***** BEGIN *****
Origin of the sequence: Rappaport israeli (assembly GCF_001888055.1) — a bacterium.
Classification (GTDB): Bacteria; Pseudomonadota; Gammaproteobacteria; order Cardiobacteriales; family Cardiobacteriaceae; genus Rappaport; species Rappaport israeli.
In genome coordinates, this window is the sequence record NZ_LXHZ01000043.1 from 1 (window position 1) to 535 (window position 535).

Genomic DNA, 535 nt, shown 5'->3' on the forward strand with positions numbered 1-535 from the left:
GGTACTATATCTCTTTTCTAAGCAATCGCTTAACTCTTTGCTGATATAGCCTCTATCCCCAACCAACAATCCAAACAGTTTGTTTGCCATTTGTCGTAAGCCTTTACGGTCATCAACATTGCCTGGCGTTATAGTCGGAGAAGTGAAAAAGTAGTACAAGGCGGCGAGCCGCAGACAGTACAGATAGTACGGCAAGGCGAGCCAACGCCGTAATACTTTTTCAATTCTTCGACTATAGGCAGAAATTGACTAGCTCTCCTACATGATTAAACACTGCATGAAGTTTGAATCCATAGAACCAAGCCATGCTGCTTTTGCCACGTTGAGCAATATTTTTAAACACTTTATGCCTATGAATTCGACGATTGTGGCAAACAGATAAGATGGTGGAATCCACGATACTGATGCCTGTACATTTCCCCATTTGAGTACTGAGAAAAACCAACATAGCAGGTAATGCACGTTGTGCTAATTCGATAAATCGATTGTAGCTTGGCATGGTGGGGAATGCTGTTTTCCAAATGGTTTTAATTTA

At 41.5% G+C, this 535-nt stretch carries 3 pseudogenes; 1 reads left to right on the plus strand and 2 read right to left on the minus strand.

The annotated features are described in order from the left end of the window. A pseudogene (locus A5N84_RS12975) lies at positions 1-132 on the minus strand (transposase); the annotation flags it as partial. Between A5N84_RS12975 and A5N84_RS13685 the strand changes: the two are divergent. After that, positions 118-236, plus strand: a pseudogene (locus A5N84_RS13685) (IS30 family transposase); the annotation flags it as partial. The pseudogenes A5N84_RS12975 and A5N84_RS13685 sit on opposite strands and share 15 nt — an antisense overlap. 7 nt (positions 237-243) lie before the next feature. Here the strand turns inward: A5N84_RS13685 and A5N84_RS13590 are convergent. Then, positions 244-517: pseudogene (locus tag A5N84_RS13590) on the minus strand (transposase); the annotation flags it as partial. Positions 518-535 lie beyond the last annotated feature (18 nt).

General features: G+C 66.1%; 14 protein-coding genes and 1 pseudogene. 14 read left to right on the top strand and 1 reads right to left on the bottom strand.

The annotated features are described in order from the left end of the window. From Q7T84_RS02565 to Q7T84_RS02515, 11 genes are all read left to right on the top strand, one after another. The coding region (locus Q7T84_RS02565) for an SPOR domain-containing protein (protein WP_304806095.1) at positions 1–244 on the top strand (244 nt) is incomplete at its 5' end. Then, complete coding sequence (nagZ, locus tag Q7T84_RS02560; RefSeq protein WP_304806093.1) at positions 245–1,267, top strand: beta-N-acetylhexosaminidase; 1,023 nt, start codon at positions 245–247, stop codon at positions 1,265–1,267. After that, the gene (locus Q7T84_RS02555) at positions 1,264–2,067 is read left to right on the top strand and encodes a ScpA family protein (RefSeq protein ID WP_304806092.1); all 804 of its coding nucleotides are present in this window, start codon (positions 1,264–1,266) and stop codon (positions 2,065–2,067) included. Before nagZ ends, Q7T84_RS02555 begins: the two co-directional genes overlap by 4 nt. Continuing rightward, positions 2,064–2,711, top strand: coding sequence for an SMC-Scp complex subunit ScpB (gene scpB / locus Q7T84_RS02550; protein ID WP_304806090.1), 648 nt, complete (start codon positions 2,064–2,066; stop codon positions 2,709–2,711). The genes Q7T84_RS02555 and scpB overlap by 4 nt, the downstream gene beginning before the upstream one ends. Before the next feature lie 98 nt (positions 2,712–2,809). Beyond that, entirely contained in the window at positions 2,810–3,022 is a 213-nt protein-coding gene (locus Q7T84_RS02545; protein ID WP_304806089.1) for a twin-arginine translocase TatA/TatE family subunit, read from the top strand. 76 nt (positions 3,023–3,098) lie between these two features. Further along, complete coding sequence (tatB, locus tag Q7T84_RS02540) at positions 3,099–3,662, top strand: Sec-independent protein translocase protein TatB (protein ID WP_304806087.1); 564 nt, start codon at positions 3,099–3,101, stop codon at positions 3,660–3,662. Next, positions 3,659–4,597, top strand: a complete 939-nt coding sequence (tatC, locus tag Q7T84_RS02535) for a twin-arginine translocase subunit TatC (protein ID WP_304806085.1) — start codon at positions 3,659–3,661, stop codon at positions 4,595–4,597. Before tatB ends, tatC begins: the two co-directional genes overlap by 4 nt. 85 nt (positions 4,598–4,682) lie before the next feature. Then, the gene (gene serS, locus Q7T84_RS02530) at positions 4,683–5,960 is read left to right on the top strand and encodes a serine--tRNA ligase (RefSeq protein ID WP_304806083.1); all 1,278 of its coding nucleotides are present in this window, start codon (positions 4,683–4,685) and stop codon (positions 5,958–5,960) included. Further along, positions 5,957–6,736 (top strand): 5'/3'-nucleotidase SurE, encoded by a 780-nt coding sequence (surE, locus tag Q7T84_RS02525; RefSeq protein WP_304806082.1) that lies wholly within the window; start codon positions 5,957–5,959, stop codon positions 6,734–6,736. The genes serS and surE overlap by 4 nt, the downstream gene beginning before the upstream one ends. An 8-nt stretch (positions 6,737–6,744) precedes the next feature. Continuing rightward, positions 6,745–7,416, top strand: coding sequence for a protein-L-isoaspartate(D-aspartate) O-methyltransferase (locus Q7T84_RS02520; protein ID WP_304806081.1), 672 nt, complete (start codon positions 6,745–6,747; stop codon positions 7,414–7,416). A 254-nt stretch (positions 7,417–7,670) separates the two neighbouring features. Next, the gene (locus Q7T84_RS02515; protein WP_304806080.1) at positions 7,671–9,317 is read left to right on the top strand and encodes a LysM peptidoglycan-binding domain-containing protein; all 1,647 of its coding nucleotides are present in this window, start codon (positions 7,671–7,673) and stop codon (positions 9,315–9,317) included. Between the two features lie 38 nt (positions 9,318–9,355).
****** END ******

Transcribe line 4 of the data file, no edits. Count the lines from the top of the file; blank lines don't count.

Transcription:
Genomic DNA, 535 nt, shown 5'->3' on the forward strand with positions numbered 1-535 from the left: